In 2006 Chicago banned the sale of foie gras on the grounds that it was cruel to animals.  The owner of Cyrano’s Bistrot, Didier Durand, fought back by leading a campaign to overturn it.   He was successful, and the ban was lifted in summer of 2008.

But he’s not stopping there.  He’s opening a foie gras museum:

He said: “I’m expecting more protests. I think I’ll have to install surveillance cameras this time.” Mr Durand, 48, who grew up on a farm near Bergerac watching his mother produce the fatty duck livers seen by the French as one of the world’s great delicacies, says he is on a mission to educate Americans about la cuisine Française.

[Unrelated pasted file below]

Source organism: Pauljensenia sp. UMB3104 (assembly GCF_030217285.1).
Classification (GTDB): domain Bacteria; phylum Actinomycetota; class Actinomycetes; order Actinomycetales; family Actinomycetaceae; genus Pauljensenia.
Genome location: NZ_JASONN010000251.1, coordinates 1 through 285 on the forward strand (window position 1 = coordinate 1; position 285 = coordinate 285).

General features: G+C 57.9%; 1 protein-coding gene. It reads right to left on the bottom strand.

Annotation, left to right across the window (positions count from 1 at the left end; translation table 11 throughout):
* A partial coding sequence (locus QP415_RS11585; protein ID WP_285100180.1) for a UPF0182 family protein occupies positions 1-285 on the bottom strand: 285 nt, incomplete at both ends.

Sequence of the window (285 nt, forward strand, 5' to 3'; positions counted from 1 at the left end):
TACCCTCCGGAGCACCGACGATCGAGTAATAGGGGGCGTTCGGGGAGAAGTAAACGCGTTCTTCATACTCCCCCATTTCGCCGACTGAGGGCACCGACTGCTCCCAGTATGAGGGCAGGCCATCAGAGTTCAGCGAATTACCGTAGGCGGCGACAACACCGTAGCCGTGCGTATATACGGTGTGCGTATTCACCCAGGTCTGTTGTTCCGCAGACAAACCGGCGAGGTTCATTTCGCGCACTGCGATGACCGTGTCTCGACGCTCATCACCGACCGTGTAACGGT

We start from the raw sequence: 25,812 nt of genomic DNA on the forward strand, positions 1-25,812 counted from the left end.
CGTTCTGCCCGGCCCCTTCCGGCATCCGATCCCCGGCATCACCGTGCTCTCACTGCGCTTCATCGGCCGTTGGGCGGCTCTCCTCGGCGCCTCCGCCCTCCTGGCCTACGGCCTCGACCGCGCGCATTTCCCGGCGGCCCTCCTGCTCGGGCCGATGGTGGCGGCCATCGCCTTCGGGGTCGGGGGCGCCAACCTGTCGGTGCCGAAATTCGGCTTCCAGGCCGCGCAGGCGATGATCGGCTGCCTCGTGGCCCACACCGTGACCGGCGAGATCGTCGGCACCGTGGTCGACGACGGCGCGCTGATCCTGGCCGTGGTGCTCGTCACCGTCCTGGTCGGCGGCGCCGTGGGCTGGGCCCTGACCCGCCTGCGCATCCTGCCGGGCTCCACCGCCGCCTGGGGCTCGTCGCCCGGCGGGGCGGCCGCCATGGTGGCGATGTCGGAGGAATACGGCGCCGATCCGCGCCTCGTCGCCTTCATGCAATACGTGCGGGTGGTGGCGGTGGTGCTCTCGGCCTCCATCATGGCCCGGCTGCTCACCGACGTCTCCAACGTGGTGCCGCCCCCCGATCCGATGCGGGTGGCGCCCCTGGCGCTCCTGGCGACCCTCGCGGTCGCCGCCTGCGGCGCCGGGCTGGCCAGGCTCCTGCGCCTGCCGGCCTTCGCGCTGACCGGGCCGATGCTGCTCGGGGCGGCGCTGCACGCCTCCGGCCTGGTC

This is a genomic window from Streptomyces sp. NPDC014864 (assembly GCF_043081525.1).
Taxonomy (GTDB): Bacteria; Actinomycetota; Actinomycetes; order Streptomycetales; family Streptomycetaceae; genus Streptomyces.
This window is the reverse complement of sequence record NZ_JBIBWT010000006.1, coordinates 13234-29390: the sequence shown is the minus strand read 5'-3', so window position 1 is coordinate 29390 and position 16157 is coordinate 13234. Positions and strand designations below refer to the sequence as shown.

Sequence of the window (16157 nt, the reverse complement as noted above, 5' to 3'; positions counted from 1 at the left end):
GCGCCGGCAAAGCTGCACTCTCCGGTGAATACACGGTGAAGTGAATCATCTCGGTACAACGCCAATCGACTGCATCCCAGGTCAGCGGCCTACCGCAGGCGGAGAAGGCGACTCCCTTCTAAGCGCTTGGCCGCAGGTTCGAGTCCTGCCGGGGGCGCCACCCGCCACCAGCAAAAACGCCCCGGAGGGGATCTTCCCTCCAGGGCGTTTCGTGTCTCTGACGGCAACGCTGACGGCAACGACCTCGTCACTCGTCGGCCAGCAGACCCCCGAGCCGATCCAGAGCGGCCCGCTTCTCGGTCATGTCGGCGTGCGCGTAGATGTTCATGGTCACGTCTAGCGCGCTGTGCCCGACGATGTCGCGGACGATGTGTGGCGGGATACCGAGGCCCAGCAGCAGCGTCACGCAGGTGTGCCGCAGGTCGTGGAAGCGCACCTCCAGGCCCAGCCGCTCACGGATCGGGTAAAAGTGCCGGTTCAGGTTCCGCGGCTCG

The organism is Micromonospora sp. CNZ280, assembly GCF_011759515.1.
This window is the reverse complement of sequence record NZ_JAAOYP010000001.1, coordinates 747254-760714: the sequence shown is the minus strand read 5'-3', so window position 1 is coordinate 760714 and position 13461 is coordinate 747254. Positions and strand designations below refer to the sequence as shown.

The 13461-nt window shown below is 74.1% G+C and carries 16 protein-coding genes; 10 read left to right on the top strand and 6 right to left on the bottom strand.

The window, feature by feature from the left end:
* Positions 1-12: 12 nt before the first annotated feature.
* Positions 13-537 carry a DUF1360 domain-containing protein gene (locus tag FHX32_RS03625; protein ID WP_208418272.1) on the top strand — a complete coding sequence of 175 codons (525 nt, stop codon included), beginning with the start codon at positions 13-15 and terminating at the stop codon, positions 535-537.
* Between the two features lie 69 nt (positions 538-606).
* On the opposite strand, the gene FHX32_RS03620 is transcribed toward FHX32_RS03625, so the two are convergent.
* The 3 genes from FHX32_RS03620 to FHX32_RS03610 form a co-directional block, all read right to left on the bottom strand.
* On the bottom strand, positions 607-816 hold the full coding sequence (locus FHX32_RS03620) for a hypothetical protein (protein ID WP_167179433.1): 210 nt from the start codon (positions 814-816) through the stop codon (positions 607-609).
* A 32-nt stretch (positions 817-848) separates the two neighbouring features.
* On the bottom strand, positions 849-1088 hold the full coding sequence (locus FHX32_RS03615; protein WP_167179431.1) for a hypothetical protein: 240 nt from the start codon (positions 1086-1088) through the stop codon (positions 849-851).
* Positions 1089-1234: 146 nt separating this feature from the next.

“Foie gras has been produced for 5,000 years. It was the Egyptians who started it and there is nothing bad about it whatsoever,” he told The Times. Mr Durand insists the force-feeding of ducks and geese to fatten their livers, a practice described as abhorrent by opponents, is inoffensive.

Next stop–California:

Now he is turning his attention to California, where Arnold Schwarzenegger, the state’s Governor, plans to prohibit foie gras in 2012. “They want us to eat grass,” Mr Durand said. “But we will not give up. The fight continues.”

Good for him.

From The Center For Consumer Freedom